Established in 1788, the Historical Medical Library was Philadelphia's central medical library for over 150 years, serving its medical schools, hospitals, physicians and other health professionals. Today, it is an independent research library devoted to the history of medicine and the medical humanities, serving hundreds of scholars, health professionals, students and popular writers each year.

The College's collection of early printed books includes more than four hundred incunabula or editions printed before 1501. Thanks to a recent grant from the William Penn Foundation, we can claim that ours is the best-cataloged collection of incunabula in the world. Among our more than 12,000 other rare books are the majority of editions that laid the basis of modern biomedicine—including one of the world's best copies of William Harvey's De motu cordis [On the Motion of the Heart] (1628) which first described the circulation of the blood, and two copies of De humani corporis fabrica [On the Fabric of the Human Body] (1543) by Andreas Vesalius, which was responsible for the later development of both modern anatomy and modern medical illustration.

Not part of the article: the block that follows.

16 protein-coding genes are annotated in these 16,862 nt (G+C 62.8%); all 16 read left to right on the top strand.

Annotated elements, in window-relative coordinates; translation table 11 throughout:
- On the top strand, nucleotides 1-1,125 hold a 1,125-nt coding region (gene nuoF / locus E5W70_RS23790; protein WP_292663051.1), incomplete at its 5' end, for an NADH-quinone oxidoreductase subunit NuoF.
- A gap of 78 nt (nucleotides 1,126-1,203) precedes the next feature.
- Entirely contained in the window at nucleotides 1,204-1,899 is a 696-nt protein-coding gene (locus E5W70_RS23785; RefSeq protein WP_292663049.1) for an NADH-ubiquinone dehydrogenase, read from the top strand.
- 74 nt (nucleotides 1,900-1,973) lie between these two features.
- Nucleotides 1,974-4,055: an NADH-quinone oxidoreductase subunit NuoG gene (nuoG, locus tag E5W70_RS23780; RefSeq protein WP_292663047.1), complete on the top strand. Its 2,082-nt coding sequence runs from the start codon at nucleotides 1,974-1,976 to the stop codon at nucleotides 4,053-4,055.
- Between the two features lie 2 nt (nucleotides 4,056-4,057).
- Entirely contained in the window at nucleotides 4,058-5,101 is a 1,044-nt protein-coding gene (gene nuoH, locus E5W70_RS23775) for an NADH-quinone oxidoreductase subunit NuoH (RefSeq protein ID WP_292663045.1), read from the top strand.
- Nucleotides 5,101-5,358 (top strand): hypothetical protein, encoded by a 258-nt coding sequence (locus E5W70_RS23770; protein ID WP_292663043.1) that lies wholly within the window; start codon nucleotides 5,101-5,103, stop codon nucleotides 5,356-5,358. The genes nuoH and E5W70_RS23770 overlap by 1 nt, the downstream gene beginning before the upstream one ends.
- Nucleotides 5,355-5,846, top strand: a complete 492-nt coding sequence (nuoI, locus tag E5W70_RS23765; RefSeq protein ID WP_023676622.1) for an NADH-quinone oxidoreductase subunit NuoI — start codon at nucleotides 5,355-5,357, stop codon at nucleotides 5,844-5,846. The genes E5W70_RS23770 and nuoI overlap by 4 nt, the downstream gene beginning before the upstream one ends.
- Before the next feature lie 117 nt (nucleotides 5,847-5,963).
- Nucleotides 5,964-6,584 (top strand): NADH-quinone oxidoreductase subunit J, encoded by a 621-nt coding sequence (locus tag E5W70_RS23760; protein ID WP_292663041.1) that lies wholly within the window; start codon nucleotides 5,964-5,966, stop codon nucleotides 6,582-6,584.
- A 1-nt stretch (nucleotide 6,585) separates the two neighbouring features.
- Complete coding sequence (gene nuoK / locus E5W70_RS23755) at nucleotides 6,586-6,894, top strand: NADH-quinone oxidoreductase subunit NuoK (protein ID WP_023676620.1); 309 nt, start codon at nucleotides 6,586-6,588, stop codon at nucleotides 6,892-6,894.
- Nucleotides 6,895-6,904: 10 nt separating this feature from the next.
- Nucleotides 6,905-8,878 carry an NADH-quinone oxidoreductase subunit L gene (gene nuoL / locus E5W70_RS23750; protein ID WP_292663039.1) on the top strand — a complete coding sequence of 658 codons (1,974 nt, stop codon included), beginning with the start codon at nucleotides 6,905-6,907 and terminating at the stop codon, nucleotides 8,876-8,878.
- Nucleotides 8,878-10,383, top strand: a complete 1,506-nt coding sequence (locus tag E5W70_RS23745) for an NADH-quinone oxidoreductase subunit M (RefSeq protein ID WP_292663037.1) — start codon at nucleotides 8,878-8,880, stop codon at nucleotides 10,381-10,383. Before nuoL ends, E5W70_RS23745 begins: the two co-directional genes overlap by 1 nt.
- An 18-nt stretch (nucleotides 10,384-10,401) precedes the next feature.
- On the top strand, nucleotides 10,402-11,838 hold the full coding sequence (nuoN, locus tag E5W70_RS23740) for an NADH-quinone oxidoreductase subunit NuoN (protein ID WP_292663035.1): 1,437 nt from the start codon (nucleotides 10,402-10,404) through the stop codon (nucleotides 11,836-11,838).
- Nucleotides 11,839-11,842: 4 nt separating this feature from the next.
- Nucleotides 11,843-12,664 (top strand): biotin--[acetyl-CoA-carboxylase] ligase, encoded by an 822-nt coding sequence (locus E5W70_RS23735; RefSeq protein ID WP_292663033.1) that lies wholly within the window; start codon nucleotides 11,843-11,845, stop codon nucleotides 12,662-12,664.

In addition to its rare books and nineteenth- and twentieth-century collections, the College Library is notable for its manuscripts and archives. Within this collection are the College's own archives, the archives of other Philadelphia medical institutions, and letters, case books, and student notebooks that document the personal life and professional practice of doctors in the Philadelphia region and around the world. Among our most important manuscript collections are the bulk of extant letters written by S. Weir Mitchell—Civil War surgeon, neurologist, physiologist, novelist, and leading member of the College for more than fifty years.

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